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The Honolulu Advertiser
Posted on: Saturday, June 2, 2007

Combatting toy clutter? Here's expert advice

By Sonja Haller
The Arizona Republic

Carolyn Woods, a professional organizers and a mother of two, shows some of the creative ways she keeps her kids' clutter corralled.

CATHERINE J. JUN | The Arizona Republic

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Children come along, their toys follow, and a once-organized home soon becomes a disheveled embarrassment.

Laura Stack, a mother of three who advises buttoned-down business types on how to improve productivity, realized the scope of the problem when the corporate talk often detoured to Barbies, Roboraptors and Matchbox cars.

She decided that in addition to teaching people about taming the paper tiger at work, she would teach them how to handle the toy tsunami at home.

"We would be talking about labeling and filing, and someone would crack, 'I should do that with my kids' toys,' " says Stack, of www.ProductivityPro.com, based in Colorado. "I would say, 'You should, and you can.' "

The toys-everywhere issue, experts say, is because of three things: parents overindulge; parents have not instituted an organizational system; and parents haven't maintained the system.

Here are recommendations for reclaiming a toy-littered home:


Toys need to be put away every day, says Rachel Willes, 37, a Gilbert, Ariz., mother of four.

"There's no way you can have kids and keep the house in perfect working order," says Willes. "Once, I tried to make my home toy-clutter free and found myself following my kids around with a box and trash bag. Not fun."

Willes follows many suggestions from Stack of www.ProductivityPro.com and another organizational expert, Sherry L. Drolet of Gilbert, who's with H.I.S. Home Services. Those include purging, creating storage spaces and establishing a toy pickup routine.


Sort the toys, placing Barbie with her accessories or Mr. Potato Head with his body parts. Group large toys with large toys. Then get ruthless.

"The biggest downfall for parents is that they feel obligated to keep all the kids' toys," says Drolet, who does home design, rearranging and organization. Collect toys that aren't used or no longer are age-appropriate and give them to charity. If you're unsure about a toy, stow it to see whether your child asks about it. If not, give it away. Purge twice a year before Christmas and before a child's birthday.


Most experts recommend a lidless bin-and-shelf combo. Label the bins and shelves so it's clear what goes where. For younger kids, attach pictures.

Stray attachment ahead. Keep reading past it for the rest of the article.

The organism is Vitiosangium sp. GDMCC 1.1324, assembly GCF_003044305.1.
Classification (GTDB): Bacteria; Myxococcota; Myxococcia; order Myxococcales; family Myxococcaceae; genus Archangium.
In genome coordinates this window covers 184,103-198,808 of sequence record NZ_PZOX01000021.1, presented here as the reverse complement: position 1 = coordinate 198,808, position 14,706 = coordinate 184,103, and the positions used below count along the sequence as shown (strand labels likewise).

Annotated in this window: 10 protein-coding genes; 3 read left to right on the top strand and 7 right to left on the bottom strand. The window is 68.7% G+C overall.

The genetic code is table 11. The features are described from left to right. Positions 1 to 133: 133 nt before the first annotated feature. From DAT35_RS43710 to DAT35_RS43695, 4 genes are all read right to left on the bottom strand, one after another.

This system works for Willes because her three girls, ages 4, 6, 9, can carry the bins to another room to play. Her 1-year-old son can grab the blocks he likes on the lower shelves, but the more dangerous Mr. Potato Head parts are higher.

The system is important for parental sanity but also for children, parent coach Barb Grady of Parenting-Plus.com says. They, too, crave order.

"They have to have access, know where something is and where they can put it back," she says. "If you don't have too many toys, they'll figure it out."


This earns cheers and jeers. Some moms like having a corner of the family room or kitchen dedicated to child's play, allowing parents to spend time together. Cleanup can be faster because children don't have to cart their toys to another room.

Rachel Willes isn't sold.

"It's way too easy for the kids to get out every toy they own if it's right in their face, and before you know it, you've bought an all-day pass to Clutter World," she says.

"We keep the toys upstairs in the bedrooms, except a basket of toys for the baby. It's too much work for a busy kid to transfer the toys downstairs just to play with them for a few minutes."


The house may look neater, but things will return to the way they were unless toy-clutter maintenance is established. Here are ways to implement a routine:

Toy in, toy out. When a new toy comes in, another toy goes out. It can either go to charity or to younger siblings.

Make old toys new again. If toys still are crowding you despite your best efforts, take some out of circulation. Box them up for three or four months. When they re-emerge, the toys will be interesting again.

Set cleanup rules. An organizational system must come with cleanup rules. At 2, children are old enough to help parents put away their toys. Try to make it a habit, and with small children you can make it a race.